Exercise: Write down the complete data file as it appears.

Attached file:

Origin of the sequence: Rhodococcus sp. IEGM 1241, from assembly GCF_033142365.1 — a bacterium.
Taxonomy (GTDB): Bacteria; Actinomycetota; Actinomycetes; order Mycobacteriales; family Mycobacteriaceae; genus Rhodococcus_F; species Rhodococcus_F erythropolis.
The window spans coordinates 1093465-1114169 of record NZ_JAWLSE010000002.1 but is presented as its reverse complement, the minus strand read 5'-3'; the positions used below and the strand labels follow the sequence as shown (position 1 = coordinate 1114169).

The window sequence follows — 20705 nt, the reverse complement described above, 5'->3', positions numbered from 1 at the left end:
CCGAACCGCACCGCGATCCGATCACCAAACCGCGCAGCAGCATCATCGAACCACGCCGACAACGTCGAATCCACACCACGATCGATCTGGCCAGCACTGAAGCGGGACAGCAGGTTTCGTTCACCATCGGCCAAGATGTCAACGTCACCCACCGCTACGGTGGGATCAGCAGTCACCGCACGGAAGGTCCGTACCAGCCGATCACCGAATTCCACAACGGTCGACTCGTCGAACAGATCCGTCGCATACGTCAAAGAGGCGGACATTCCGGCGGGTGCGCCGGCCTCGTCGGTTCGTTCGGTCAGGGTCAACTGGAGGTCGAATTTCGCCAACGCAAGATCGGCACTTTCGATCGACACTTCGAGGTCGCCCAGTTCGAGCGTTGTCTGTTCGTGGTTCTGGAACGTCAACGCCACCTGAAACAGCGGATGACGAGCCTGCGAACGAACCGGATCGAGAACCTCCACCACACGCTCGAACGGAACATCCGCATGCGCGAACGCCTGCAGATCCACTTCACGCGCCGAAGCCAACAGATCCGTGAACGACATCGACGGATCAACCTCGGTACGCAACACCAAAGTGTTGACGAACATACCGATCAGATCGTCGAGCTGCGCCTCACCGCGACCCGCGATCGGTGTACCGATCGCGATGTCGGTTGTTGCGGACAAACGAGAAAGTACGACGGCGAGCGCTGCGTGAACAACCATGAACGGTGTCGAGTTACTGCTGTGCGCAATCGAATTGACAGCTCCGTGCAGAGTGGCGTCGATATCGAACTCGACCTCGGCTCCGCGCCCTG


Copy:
Origin of the sequence: Rhodococcus sp. IEGM 1241, from assembly GCF_033142365.1 — a bacterium.
Taxonomy (GTDB): Bacteria; Actinomycetota; Actinomycetes; order Mycobacteriales; family Mycobacteriaceae; genus Rhodococcus_F; species Rhodococcus_F erythropolis.
The window spans coordinates 1093465-1114169 of record NZ_JAWLSE010000002.1 but is presented as its reverse complement, the minus strand read 5'-3'; the positions used below and the strand labels follow the sequence as shown (position 1 = coordinate 1114169).

The window sequence follows — 20705 nt, the reverse complement described above, 5'->3', positions numbered from 1 at the left end:
CCGAACCGCACCGCGATCCGATCACCAAACCGCGCAGCAGCATCATCGAACCACGCCGACAACGTCGAATCCACACCACGATCGATCTGGCCAGCACTGAAGCGGGACAGCAGGTTTCGTTCACCATCGGCCAAGATGTCAACGTCACCCACCGCTACGGTGGGATCAGCAGTCACCGCACGGAAGGTCCGTACCAGCCGATCACCGAATTCCACAACGGTCGACTCGTCGAACAGATCCGTCGCATACGTCAAAGAGGCGGACATTCCGGCGGGTGCGCCGGCCTCGTCGGTTCGTTCGGTCAGGGTCAACTGGAGGTCGAATTTCGCCAACGCAAGATCGGCACTTTCGATCGACACTTCGAGGTCGCCCAGTTCGAGCGTTGTCTGTTCGTGGTTCTGGAACGTCAACGCCACCTGAAACAGCGGATGACGAGCCTGCGAACGAACCGGATCGAGAACCTCCACCACACGCTCGAACGGAACATCCGCATGCGCGAACGCCTGCAGATCCACTTCACGCGCCGAAGCCAACAGATCCGTGAACGACATCGACGGATCAACCTCGGTACGCAACACCAAAGTGTTGACGAACATACCGATCAGATCGTCGAGCTGCGCCTCACCGCGACCCGCGATCGGTGTACCGATCGCGATGTCGGTTGTTGCGGACAAACGAGAAAGTACGACGGCGAGCGCTGCGTGAACAACCATGAACGGTGTCGAGTTACTGCTGTGCGCAATCGAATTGACAGCTCCGTGCAGAGTGGCGTCGATATCGAACTCGACCTCGGCTCCGCGCCCTG